Although they may be funded by local taxes, as the Met is, American cultural institutions are, with rare exceptions, left to fundraise and solicit donors as their principle means of survival. (The US government tends to defend this decision by pointing out that not funding its cultural institutions means the institutions don’t have to pay certain taxes – like property tax.) The Met, impressively, raises more than USD$200 million a year philanthropically, according to Weiss. So the fact that this still isn’t enough to let people now visit for anything less than USD$25 is a testament to how badly government support is needed for cultural institutions. At only 0.25 percent of the country’s gross domestic product, the United States’ spending on cultural institutions is the second lowest of any country tracked by the Organization for Economic Co-operation and Development, save for Colombia. (According to the most recent data from both the OECD and Eurostat, as of 2015, Iceland spends the most on cultural endeavors: 3.2 percent of GDP; France: 1.3 percent; Spain: 1.1 percent; Germany: 1.0 percent.)
American cultural institutions are therefore all but forced to rely on donors, often dealing with restrictions on how the museum can spend their funds. Whether it’s a slight decrease in donations, visitors’ decreasing willingness to pay the full price, or a few poor managerial decisions, just a single slip-up harms the entire museum and forces unprecedented changes. It is a system that keeps too many great American cultural institutions existing on a knife’s edge. Even a State Department article, defending the government’s stance, admits museums are funded ‘precariously.’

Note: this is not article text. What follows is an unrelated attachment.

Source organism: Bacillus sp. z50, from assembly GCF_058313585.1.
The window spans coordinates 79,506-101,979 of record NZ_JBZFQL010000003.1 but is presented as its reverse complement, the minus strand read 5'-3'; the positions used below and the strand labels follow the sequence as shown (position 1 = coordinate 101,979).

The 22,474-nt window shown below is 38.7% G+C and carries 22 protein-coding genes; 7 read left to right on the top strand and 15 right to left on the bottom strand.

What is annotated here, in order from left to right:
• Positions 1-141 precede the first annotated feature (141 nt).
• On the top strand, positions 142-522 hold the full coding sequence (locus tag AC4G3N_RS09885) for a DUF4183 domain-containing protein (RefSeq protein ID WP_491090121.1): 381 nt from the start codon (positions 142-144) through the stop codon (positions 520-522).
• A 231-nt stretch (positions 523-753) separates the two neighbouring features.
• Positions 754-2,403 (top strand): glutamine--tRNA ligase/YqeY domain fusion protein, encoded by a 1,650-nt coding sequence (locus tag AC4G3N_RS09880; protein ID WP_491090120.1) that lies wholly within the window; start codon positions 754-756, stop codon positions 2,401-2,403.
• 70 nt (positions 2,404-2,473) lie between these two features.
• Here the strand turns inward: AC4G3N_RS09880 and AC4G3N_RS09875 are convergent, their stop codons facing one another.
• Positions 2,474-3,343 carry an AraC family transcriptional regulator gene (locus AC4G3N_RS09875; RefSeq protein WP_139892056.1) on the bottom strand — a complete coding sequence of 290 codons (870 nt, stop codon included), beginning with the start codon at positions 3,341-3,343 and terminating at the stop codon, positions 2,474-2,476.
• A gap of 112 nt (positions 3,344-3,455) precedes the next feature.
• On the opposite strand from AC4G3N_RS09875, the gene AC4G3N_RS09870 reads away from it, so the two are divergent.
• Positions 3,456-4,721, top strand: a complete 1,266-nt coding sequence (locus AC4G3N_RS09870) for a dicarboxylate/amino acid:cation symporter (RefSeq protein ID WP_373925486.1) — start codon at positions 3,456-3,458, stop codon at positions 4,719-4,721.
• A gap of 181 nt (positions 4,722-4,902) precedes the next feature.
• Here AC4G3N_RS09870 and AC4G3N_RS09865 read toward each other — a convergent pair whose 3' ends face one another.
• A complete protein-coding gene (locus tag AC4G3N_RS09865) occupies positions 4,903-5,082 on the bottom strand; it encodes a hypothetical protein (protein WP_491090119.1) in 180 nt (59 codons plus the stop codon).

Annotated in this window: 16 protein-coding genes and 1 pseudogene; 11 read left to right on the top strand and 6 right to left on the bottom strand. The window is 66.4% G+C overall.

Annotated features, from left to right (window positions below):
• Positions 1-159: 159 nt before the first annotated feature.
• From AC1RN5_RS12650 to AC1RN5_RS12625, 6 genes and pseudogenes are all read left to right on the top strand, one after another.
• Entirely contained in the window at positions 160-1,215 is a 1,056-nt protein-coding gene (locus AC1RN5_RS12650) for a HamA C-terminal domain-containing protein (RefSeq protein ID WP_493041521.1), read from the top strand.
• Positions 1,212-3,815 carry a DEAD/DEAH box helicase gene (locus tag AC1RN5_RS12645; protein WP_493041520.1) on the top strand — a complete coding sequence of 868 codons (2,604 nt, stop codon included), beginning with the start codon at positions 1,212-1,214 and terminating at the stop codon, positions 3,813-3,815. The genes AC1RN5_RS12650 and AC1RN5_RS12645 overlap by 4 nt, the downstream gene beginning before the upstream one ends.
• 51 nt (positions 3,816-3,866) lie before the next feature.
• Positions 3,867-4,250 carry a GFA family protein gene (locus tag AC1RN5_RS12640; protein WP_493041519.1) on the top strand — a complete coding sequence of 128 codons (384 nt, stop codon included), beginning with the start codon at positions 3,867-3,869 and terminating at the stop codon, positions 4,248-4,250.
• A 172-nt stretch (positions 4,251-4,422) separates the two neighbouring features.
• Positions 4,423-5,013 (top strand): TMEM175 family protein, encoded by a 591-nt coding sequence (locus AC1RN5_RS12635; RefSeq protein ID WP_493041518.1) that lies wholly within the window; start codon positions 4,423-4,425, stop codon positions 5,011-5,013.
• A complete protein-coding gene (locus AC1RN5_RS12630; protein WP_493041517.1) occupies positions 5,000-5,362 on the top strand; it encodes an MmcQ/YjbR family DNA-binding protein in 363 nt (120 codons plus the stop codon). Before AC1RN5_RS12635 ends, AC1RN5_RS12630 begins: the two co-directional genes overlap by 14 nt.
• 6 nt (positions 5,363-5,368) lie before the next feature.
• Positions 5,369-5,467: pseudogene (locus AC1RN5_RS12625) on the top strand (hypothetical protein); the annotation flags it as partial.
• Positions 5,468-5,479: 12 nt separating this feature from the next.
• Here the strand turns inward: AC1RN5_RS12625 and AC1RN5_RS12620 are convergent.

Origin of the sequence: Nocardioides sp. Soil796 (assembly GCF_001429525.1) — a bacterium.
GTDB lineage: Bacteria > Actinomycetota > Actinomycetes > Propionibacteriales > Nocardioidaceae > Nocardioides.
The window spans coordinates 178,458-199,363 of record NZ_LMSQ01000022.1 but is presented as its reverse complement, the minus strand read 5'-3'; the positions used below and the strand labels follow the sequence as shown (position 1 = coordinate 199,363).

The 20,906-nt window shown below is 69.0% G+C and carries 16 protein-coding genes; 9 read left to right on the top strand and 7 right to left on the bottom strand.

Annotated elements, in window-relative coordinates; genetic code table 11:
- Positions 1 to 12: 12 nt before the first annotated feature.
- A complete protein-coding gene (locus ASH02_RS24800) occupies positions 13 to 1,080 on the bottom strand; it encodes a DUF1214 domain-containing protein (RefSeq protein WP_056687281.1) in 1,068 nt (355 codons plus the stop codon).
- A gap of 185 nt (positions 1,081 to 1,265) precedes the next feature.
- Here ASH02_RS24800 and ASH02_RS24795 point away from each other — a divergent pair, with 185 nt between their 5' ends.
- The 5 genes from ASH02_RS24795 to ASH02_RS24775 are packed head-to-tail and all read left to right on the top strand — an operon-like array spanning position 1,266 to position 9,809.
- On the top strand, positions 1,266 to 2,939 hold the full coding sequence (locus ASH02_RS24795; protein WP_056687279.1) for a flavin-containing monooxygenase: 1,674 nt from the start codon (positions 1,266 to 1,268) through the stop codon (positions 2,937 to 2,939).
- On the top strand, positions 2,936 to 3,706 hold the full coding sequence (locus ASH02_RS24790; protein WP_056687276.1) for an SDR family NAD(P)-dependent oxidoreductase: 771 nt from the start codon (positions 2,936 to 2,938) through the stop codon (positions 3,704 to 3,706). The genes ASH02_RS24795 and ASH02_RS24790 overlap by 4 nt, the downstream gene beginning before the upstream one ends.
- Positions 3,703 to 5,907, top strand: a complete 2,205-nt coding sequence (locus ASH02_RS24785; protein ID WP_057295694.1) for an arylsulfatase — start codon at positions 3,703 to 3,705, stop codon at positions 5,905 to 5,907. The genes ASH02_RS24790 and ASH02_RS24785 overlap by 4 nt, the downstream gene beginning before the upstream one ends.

Philanthropy itself – even if it can be increased and better allocated – isn’t a sustainable solution to the success of cultural institutions. From now on, out-of-town visitors to the Met won’t be quite as impressed with the USD$65-million plaza since they must now reach into their pocket to pay a mandatory USD$25 entry fee. But this one-off example neither fully understands the issue nor goes deep enough. What about the structural inequalities that allow one person to toss of USD$65 million while another struggles to pay USD$25? Or how about the third-world-level funding that the federal government allots American cultural institutions while ever-increasing military spending?
There’s understandable frustration surrounding the ticket hike, even as it looks to be the most viable move for the Met. But when it comes to the financial woes of so many American cultural institutions, it’s best not to get caught in the weeds. The underlying issues of relying on mega-rich donors who call their own shots and a government that all but ignores the majority of our cultural institutions point to much grander – and much more serious – issues of American culture.
Main image: The Metropolitan Museum of Art of New York. Courtesy: Wikimedia Commons